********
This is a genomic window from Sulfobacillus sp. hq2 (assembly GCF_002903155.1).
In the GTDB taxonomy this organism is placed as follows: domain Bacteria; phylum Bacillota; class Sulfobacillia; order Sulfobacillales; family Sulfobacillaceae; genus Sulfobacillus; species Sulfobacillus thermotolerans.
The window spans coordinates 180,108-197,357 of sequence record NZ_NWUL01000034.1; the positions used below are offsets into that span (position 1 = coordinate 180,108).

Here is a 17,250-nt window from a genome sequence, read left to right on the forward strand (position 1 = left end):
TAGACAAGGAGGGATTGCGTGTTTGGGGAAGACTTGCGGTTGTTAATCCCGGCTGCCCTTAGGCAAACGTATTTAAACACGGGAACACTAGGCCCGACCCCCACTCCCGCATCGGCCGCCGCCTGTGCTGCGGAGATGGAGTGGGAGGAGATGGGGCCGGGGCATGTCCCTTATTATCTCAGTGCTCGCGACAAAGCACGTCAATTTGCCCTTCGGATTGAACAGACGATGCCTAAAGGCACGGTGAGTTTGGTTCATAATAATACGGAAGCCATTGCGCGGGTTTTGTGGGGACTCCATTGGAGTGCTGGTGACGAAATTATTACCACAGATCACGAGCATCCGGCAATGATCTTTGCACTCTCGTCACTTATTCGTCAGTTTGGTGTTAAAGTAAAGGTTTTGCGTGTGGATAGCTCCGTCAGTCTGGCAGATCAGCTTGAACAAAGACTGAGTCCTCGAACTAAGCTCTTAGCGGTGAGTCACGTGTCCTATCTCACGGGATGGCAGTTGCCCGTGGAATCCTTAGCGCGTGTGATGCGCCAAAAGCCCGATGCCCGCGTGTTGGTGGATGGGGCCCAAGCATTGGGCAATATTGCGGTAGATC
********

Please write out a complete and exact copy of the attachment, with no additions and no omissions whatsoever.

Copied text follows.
This is a genomic window from Sulfobacillus sp. hq2 (assembly GCF_002903155.1).
In the GTDB taxonomy this organism is placed as follows: domain Bacteria; phylum Bacillota; class Sulfobacillia; order Sulfobacillales; family Sulfobacillaceae; genus Sulfobacillus; species Sulfobacillus thermotolerans.
The window spans coordinates 180,108-197,357 of sequence record NZ_NWUL01000034.1; the positions used below are offsets into that span (position 1 = coordinate 180,108).

Here is a 17,250-nt window from a genome sequence, read left to right on the forward strand (position 1 = left end):
TAGACAAGGAGGGATTGCGTGTTTGGGGAAGACTTGCGGTTGTTAATCCCGGCTGCCCTTAGGCAAACGTATTTAAACACGGGAACACTAGGCCCGACCCCCACTCCCGCATCGGCCGCCGCCTGTGCTGCGGAGATGGAGTGGGAGGAGATGGGGCCGGGGCATGTCCCTTATTATCTCAGTGCTCGCGACAAAGCACGTCAATTTGCCCTTCGGATTGAACAGACGATGCCTAAAGGCACGGTGAGTTTGGTTCATAATAATACGGAAGCCATTGCGCGGGTTTTGTGGGGACTCCATTGGAGTGCTGGTGACGAAATTATTACCACAGATCACGAGCATCCGGCAATGATCTTTGCACTCTCGTCACTTATTCGTCAGTTTGGTGTTAAAGTAAAGGTTTTGCGTGTGGATAGCTCCGTCAGTCTGGCAGATCAGCTTGAACAAAGACTGAGTCCTCGAACTAAGCTCTTAGCGGTGAGTCACGTGTCCTATCTCACGGGATGGCAGTTGCCCGTGGAATCCTTAGCGCGTGTGATGCGCCAAAAGCCCGATGCCCGCGTGTTGGTGGATGGGGCCCAAGCATTGGGCAATATTGCGGTAGATC